Outdated U.S. Vaccine Data Risks Squeezing State Use Plans

States including New York and Nevada used outdated federal estimates showing many more doses of Pfizer Inc.’s vaccine would be available as they planned for the initial inflow of shots, said a spokesperson for the U.S. Department of Health and Human Services.

The estimates given to states in October for planning purposes said there could be 20 million doses of the Pfizer-BioNTech SE vaccine available and 15 million doses of Moderna Inc.’s shot, according to the spokesperson, who asked not to be identified by name in an emailed response to questions.

More recently, federal officials have said that 6.4 million doses of the Pfizer vaccine and 12.5 million doses of the Moderna shots will be available in the first shipments, 68% less than October estimates in Pfizer’s case and 17% less for Moderna. A smaller-than-expected initial supply of vaccines could squeeze state plans for distributing the shots at a time when the virus is surging nationwide and hospitals are filling up.

“There has been a lot of confusion,” said Claire Hannan, executive director of the nonprofit Association of Immunization Managers, a professional association for officials in states, territories, and cities that works on vaccine-preventable diseases.

With vaccine shipments expected to start as soon as next week, there’s still no authoritative public accounting of where does will go, and in what quantity. While some states have independently said the number of doses they expect, federal officials have declined to give out specific numbers.

New York Governor Andrew Cuomo last week said the state expected an initial allocation of 170,000 doses of Pfizer’s shot and 40,000 doses of Moderna’s vaccine, once the two shots get emergency authorization in the U.S. Nevada said in a statement that it expected to get 91,650 Pfizer shots and 72,500 of Moderna’s.

Erin Silk, a spokeswoman for the New York State Department of Health, said the state’s projections are based on information received directly from the federal government on Nov. 30. Spokespeople for the Nevada governor’s office didn’t immediately respond to questions by email, and couldn’t be reached by phone.

Also see: States craft vaccine plans in a haze of changing information

An advisory panel for the Centers for Disease Control and Prevention has urged that key health-care workers and nursing home residents be first to receive the shots. Fewer doses than expected could mean longer waits than planned for keeping safe those most at risk.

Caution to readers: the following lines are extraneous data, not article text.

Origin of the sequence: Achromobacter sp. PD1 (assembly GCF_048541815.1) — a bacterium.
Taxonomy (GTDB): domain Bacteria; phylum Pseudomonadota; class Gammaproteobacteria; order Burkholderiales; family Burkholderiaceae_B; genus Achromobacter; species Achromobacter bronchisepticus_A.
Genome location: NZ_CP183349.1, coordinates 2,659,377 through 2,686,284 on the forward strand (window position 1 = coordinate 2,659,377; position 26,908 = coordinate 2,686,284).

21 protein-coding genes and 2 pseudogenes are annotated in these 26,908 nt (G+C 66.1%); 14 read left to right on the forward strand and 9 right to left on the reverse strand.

A Food and Drug Administration advisory panel is set to meet Thursday to review the Pfizer vaccine’s safety and effectiveness in a final step before an emergency-use authorization is approved. A decision on Moderna’s shot, which is set to be reviewed by FDA advisers next week, could follow soon afterward.

States, territories and some cities placed their first orders for Covid vaccines last week. Officials at Operation Warp Speed, the program set up by the White House to help develop and distribute the vaccines, have said that shots will be allocated in proportion to states’ adult population.

In an interview last week, Hannan said states received wide ranges of estimates over time and, by the time they were able to place orders, generally got the low end of that range.

Outdated U.S. Vaccine Data Risks Squeezing State Use Plans

Bloomberg News asked HHS to explain the discrepancy in two states that projected a bigger initial supply of the Pfizer vaccine. It couldn’t immediately be determined if other states were also relying on the outdated estimates.

Operation Warp Speed officials have said they plan to ship the first doses immediately after an FDA authorization, with more supplies coming in weekly installments. Cuomo last week said if the shots were authorized, New York State would receive the first shipments of Pfizer’s vaccine on Dec. 15.

The HHS spokesperson said in the email that all the estimates given out were for planning purposes only until a state is given an allocation and matching order in the digital system the government uses to allocate the doses, known as Tiberius and VTrcks.

Quantities estimated during planning exercises were labeled with disclaimers that they were for planning purposes only, the spokesperson said.

©2020 Bloomberg L.P.

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